In a previous post, I explained how AI can help tag posts in a blog. That approach eases the burden of implementing an existing organizational scheme. But what if you don’t have a taxonomy to begin with? How can you use AI to help define categories?

I’m always looking for opportunities to experiment with AI for information architecture work. Before trying it with client projects, I prefer to experiment with my own stuff. With this in mind, I used AI to curate a “year in review” episode of my podcast.

The experiment was partly successful, and this approach can help with other common IA challenges. Let’s dive in to see how I did it.

Project Objectives

Here’s the problem to be solved: I’m apprehensive about publishing episodes between Christmas and New Year’s. Lots of folks are on vacation, so downloads are down. Releasing an interview on that week is unfair to the guest.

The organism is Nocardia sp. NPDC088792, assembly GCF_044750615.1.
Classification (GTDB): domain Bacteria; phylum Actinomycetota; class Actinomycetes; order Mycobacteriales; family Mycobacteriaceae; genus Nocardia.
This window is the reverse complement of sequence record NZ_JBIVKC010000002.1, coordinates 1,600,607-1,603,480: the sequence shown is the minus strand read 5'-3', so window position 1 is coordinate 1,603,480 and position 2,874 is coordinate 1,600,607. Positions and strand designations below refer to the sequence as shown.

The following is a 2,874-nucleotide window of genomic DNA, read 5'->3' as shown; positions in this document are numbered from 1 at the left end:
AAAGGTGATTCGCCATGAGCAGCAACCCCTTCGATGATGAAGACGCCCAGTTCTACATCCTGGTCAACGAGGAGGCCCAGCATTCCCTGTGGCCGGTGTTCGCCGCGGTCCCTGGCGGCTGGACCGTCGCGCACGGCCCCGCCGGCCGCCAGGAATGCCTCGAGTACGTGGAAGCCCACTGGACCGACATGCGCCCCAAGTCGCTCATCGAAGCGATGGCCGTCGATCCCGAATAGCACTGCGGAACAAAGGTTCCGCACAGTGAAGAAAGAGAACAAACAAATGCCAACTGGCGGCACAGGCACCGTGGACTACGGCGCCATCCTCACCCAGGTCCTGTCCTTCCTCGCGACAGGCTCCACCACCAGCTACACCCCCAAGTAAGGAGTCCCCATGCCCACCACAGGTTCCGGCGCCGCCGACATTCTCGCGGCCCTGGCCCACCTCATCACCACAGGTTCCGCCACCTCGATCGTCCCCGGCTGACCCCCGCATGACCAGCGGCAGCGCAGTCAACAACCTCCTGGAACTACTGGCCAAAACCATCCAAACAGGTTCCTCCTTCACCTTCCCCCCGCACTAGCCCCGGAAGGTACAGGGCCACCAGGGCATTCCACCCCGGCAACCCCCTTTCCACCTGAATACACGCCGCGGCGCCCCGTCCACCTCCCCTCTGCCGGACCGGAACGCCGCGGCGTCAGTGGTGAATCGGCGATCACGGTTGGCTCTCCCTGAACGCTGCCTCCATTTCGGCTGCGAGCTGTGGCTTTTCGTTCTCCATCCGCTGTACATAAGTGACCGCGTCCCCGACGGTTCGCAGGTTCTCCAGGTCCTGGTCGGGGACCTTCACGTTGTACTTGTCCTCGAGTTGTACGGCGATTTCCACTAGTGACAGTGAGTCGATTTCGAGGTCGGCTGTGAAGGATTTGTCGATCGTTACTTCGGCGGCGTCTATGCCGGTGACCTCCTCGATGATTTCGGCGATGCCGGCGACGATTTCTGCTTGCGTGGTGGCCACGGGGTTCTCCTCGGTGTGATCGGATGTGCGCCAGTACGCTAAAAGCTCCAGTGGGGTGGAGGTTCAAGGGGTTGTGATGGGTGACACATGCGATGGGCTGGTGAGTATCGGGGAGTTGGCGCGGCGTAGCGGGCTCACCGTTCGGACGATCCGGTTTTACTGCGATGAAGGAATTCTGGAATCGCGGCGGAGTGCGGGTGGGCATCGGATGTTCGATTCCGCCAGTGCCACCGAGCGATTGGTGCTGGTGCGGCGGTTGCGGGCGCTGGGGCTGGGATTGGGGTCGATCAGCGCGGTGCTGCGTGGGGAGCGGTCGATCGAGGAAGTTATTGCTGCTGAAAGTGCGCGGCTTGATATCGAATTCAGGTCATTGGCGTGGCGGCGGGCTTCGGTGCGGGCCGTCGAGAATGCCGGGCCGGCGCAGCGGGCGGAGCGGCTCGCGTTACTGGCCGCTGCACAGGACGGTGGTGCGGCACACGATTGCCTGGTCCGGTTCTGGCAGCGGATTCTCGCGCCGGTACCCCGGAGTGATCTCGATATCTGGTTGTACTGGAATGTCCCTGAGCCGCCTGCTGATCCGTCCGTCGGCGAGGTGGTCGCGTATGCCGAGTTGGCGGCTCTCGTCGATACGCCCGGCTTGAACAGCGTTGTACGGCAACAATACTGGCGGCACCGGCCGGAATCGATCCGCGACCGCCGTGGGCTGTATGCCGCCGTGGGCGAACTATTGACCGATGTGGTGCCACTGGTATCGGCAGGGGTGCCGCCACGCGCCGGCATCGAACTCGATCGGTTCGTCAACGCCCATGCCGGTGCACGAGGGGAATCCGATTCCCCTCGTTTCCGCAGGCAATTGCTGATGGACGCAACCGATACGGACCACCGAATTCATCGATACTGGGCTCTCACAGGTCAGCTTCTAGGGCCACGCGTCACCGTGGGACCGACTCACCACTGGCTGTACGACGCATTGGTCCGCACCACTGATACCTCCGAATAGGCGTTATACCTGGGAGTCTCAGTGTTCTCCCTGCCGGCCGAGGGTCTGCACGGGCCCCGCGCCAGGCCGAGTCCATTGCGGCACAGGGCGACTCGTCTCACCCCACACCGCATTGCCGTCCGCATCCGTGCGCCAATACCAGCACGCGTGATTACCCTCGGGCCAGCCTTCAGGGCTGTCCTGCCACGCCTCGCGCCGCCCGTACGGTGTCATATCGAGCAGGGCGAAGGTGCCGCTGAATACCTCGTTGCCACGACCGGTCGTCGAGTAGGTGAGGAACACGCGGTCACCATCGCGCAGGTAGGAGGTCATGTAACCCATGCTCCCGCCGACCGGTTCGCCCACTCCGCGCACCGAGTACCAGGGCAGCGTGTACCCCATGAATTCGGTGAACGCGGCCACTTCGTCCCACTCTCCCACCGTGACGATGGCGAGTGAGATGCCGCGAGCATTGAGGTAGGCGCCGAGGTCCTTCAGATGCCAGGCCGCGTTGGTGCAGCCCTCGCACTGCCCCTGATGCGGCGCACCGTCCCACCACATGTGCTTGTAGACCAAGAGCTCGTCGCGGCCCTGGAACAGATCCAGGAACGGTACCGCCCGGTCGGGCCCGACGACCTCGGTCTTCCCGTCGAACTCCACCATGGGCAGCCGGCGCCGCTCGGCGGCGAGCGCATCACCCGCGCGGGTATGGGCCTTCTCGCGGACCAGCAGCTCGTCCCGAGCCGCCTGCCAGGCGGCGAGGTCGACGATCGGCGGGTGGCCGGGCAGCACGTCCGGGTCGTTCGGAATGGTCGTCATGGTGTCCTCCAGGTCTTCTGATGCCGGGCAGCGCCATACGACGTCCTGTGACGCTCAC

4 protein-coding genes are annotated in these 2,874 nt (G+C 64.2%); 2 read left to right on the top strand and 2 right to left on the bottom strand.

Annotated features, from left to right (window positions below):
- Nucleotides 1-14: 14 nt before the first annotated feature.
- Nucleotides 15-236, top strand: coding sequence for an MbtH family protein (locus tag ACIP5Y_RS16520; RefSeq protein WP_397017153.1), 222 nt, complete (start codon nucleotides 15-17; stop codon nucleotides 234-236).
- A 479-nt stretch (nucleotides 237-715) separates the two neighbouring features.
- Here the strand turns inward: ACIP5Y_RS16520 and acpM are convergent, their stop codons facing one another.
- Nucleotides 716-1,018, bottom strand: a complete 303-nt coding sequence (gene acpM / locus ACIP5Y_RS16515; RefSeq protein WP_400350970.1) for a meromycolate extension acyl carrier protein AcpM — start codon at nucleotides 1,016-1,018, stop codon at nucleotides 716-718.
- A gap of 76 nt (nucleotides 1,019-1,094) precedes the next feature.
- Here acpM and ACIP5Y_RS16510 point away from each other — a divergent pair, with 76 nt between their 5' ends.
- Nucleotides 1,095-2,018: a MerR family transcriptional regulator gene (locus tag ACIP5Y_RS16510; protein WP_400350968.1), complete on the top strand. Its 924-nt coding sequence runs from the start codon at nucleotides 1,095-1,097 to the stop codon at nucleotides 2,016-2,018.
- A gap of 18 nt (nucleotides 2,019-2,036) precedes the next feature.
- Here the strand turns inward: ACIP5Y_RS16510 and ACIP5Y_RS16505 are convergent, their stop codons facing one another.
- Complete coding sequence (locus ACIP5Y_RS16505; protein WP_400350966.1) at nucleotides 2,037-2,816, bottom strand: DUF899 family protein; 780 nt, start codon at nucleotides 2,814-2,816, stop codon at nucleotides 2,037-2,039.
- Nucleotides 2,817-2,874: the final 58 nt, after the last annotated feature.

Compilation episodes are a common alternative. I released one in 2021 featuring five themes that emerged in the year, with episode highlights for each. The final result was effective but took longer to produce than I expected. So, I skipped doing one in 2022.

I want to produce similar shows faster. The biggest time sink in 2021 was reviewing each of the year’s episodes to identify themes and clips. Finding patterns in text is what language models are good at, so it’s what I set out to do. And, of course, categorizing content is central to many other IA challenges.

I expected two things from the AI:

  • A set of categories (themes)
  • Clips from individual episodes that fit those themes